In Maine, you have the right to the following as protected by federal law. Election staff must respect these rights:
- Accessible voter registration
- Accessible polling places
- Policies and procedures that do not discriminate against you based on your disability
- Accessible, available, and operational voting systems, features
- Your service animal to accompany you inside the polling place
- The right to vote privately and independently or with assistance, if needed
- Assistance from a person of choice, who can be a friend, family member, or poll worker (but not your boss, union agent, or a candidate unless this person is your family member)
- Election Staff trained to understand the rights above
In Maine, you also have the right to:
- Independently mark and cast your ballot without interference, coercion, or intimidation.
- Vote in privacy and cast a secret ballot.
- Receive assistance when voting.
- Review a sample ballot before voting.
- Vote by absentee ballot if you have a disability that prevents you from voting in person on Election Day.
- File a complaint about voting accessibility or other violation.
Federal law requires assistance in registering to vote from offices that provide public assistance or state-funded programs serving people with disabilities. Responsibilities include:
- Providing voter registration forms
- Assisting voters in completing the forms
- Transmitting completed forms to the appropriate election official
- All aspects of voter registration must be accessible
- You may request assistance from a poll worker or receive assistance from a person of your choice with the following exceptions:
- your employer, an agent of your employer
- an officer or agent of your union
- a candidate on the ballot
- A poll worker cannot force you to accept assistance
- Guardians may not interfere with their ward's access to voting
An accessible PDF electronic ballot option is available for any Maine voter who has a print disability and would like to vote independently from home.
- Go to the online absentee ballot request page and choose the “Accessible Ballot” button.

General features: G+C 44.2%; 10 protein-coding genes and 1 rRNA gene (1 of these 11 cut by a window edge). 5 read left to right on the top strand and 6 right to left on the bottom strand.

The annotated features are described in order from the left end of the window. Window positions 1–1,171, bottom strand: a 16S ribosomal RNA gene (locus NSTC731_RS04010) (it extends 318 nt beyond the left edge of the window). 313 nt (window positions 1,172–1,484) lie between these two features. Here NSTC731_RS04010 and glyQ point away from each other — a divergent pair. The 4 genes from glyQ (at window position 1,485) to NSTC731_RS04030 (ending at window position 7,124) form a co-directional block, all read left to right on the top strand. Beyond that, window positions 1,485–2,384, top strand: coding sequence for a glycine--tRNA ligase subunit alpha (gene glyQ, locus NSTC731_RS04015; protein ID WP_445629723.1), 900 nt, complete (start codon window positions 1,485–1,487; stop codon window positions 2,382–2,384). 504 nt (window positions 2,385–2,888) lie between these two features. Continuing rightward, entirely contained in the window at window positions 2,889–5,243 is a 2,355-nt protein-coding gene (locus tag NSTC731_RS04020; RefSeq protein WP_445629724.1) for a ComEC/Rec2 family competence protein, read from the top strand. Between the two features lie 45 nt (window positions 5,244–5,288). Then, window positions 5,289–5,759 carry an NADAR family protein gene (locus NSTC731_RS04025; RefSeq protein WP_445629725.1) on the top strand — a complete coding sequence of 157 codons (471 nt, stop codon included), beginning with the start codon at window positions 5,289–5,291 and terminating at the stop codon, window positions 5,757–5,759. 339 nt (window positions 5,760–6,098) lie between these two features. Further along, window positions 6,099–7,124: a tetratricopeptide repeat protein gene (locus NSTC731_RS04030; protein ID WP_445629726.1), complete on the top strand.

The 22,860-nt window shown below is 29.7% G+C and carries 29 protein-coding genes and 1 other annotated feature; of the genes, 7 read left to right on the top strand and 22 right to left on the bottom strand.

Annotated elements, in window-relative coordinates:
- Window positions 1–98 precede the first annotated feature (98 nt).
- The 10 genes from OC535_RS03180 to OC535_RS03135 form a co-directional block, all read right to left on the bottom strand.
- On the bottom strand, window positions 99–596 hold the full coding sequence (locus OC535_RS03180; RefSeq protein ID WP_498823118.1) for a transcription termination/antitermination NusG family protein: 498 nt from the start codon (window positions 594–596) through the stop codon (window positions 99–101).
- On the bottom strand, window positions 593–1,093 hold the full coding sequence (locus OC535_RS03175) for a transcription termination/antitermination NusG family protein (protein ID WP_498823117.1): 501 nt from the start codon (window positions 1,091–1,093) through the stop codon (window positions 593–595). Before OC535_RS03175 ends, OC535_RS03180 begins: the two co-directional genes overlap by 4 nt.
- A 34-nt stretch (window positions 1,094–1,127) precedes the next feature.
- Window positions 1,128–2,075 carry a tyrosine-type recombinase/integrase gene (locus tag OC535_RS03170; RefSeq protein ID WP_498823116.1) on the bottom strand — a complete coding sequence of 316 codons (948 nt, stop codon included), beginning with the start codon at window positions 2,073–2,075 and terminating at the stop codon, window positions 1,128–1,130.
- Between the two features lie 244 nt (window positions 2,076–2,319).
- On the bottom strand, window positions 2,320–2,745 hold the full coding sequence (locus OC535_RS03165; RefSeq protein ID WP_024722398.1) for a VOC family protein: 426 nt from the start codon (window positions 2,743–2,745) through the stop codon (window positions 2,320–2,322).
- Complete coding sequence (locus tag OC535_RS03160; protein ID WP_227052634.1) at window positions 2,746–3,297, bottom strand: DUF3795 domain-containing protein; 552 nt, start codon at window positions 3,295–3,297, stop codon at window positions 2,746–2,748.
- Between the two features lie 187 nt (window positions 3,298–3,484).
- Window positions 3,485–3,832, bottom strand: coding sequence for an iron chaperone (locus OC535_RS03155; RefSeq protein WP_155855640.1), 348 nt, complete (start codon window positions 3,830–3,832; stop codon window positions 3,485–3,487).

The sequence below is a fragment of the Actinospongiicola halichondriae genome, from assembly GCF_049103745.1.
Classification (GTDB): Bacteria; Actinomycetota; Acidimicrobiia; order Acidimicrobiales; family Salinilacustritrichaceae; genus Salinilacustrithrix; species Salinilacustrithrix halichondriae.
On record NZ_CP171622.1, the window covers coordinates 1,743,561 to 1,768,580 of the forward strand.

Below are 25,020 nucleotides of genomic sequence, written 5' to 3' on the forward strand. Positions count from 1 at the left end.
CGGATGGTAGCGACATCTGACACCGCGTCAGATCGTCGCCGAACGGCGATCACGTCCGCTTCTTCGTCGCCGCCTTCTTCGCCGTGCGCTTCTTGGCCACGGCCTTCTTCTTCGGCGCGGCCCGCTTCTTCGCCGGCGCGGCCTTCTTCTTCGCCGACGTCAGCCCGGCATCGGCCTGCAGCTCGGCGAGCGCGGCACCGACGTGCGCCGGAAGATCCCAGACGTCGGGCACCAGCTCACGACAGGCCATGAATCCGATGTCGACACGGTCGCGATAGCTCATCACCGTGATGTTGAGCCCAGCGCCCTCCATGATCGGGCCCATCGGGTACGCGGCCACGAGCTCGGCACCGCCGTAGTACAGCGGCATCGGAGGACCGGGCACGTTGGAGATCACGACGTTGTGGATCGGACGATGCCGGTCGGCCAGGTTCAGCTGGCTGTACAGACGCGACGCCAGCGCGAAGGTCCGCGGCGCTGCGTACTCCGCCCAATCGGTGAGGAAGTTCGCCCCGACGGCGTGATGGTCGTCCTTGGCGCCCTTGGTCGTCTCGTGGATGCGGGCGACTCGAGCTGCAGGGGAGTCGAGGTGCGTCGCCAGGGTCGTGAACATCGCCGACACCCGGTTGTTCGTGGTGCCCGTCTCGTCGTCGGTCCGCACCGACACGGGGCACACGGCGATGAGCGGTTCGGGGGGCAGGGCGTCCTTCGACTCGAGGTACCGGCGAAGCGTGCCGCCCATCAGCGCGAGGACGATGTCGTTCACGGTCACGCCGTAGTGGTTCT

- The application requires that you self-certify that you have a disability that prevents you from completing a paper ballot independently.
- You will receive a message on the screen confirming your application has been submitted, followed by a confirmation by email.
- The Elections Division will process your application and email you at the email address you provided.
- The email will include a retrieval notice to access your ballot.
- This notice will include a link to the ballot download website and a secure username and password.
- You will log into the ballot website with your username and password, where you will download your ballot as a universally accessible PDF file and save it to your computer.
- This download will include all ballots for your voting district, including municipal ballots if they have been provided to the state.
- You can then use any standard screenreader software to assist you in reading and marking the ballot with your choices.
- When you are finished marking the ballot, you will go to the final page and enter your password into the signature box and click the “lock and sign” button to the right. The password will then show as your name.
- When you close the completed ballot PDF, you will need to re-save it to your computer as a completed ballot.
- Send the completed ballot as an email attachment to firstname.lastname@example.org, with the subject line of “Accessible Ballot”. Or, you can reply to the ballot retrieval instructions email and attach your voted ballot PDF.
- Elections Division staff will reply, to let you know your ballot was received, when your ballot is processed.
Maine offers a Practice Accessible (Electronic) Absentee Ballot:
Screenreader Instructions to mark the ballot:
For more information or assistance, please contact your local election official.
Federal law requires polling places to meet minimum compliance standards for individuals with special needs.
If you are unable to stand in line, you can:
- Request to be moved to the front of the line or refuse to be moved to the front of the line
- Request that a chair be provided or refuse to accept a chair
- Request to have your place in line held and notified when it is your turn
An accessible ballot marking device is available at all polling places. This can be used to make choices audibly or by a touchscreen display. It allows for alternatives, such as:
- Tactile keys
- Customizable displays
You can contact your local election official.
You can call The Elections Division - 1-888-868-3763, or The Disability Rights Center - 1-800-452-1948 V/TTY.
You can also fill out a Violation of Civil Rights Complaint Form and submit it to the US Department of Justice by one of the following methods:
- Online, through the form’s submission process - this is the fastest method.
- By fax at (202) 616-9881. You MUST include “ATTN: Civil Rights and Civil Liberties Complaints" at the top of your fax submission for it to be processed correctly.
- By mailing your form to:
U.S. Department of Justice
Office of the Inspector General Investigations Division
ATTN: Civil Rights & Civil Liberties Complaints
950 Pennsylvania Ave., NW
Washington, DC 20530
For assistance with advocacy, protection of your voting rights, and other services, you may contact the office of Disability Rights Maine.
For additional assistance, The National Network of ADA Centers can provide local contact information for other organizations you may wish to contact, including your Regional ADA Center or ADA Knowledge Translation Center, or Federal Agencies and Resources.
- District of Columbia
- New Hampshire
- New Jersey
- New Mexico
- New York
- North Carolina
- North Dakota
- Rhode Island
- South Carolina
- South Dakota
- West Virginia